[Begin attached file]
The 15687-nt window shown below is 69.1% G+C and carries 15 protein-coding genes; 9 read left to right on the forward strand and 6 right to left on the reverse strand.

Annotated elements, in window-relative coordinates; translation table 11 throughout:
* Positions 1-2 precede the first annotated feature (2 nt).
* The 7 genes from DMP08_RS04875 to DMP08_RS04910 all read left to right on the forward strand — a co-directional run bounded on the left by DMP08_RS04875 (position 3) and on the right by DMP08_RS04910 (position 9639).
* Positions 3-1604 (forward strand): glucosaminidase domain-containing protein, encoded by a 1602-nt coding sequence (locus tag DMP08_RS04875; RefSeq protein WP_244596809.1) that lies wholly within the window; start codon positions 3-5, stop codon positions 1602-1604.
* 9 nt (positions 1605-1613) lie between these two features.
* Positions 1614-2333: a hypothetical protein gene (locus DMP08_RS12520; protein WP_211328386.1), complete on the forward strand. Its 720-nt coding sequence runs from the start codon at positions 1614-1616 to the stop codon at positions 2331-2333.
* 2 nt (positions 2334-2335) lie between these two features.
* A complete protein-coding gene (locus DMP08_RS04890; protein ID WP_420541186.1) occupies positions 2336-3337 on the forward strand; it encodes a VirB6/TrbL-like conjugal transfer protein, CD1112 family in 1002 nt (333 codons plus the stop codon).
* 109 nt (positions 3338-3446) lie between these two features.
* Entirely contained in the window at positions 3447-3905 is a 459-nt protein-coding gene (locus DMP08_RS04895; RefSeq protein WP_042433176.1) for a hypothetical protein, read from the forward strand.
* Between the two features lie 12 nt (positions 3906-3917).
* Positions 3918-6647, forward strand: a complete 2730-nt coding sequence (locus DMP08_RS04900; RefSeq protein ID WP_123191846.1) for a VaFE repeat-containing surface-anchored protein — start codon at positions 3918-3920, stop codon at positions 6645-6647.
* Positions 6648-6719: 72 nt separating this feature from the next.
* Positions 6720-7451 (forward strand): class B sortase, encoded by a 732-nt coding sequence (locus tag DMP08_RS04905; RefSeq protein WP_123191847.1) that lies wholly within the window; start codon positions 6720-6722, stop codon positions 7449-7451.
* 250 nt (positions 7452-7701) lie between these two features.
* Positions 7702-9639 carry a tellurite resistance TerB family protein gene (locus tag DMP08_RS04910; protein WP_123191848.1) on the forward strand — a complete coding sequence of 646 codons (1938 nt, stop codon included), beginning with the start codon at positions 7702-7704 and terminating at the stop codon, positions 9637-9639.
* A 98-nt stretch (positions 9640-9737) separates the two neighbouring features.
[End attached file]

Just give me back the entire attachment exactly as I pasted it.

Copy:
The 15687-nt window shown below is 69.1% G+C and carries 15 protein-coding genes; 9 read left to right on the forward strand and 6 right to left on the reverse strand.

Annotated elements, in window-relative coordinates; translation table 11 throughout:
* Positions 1-2 precede the first annotated feature (2 nt).
* The 7 genes from DMP08_RS04875 to DMP08_RS04910 all read left to right on the forward strand — a co-directional run bounded on the left by DMP08_RS04875 (position 3) and on the right by DMP08_RS04910 (position 9639).
* Positions 3-1604 (forward strand): glucosaminidase domain-containing protein, encoded by a 1602-nt coding sequence (locus tag DMP08_RS04875; RefSeq protein WP_244596809.1) that lies wholly within the window; start codon positions 3-5, stop codon positions 1602-1604.
* 9 nt (positions 1605-1613) lie between these two features.
* Positions 1614-2333: a hypothetical protein gene (locus DMP08_RS12520; protein WP_211328386.1), complete on the forward strand. Its 720-nt coding sequence runs from the start codon at positions 1614-1616 to the stop codon at positions 2331-2333.
* 2 nt (positions 2334-2335) lie between these two features.
* A complete protein-coding gene (locus DMP08_RS04890; protein ID WP_420541186.1) occupies positions 2336-3337 on the forward strand; it encodes a VirB6/TrbL-like conjugal transfer protein, CD1112 family in 1002 nt (333 codons plus the stop codon).
* 109 nt (positions 3338-3446) lie between these two features.
* Entirely contained in the window at positions 3447-3905 is a 459-nt protein-coding gene (locus DMP08_RS04895; RefSeq protein WP_042433176.1) for a hypothetical protein, read from the forward strand.
* Between the two features lie 12 nt (positions 3906-3917).
* Positions 3918-6647, forward strand: a complete 2730-nt coding sequence (locus DMP08_RS04900; RefSeq protein ID WP_123191846.1) for a VaFE repeat-containing surface-anchored protein — start codon at positions 3918-3920, stop codon at positions 6645-6647.
* Positions 6648-6719: 72 nt separating this feature from the next.
* Positions 6720-7451 (forward strand): class B sortase, encoded by a 732-nt coding sequence (locus tag DMP08_RS04905; RefSeq protein WP_123191847.1) that lies wholly within the window; start codon positions 6720-6722, stop codon positions 7449-7451.
* 250 nt (positions 7452-7701) lie between these two features.
* Positions 7702-9639 carry a tellurite resistance TerB family protein gene (locus tag DMP08_RS04910; protein WP_123191848.1) on the forward strand — a complete coding sequence of 646 codons (1938 nt, stop codon included), beginning with the start codon at positions 7702-7704 and terminating at the stop codon, positions 9637-9639.
* A 98-nt stretch (positions 9640-9737) separates the two neighbouring features.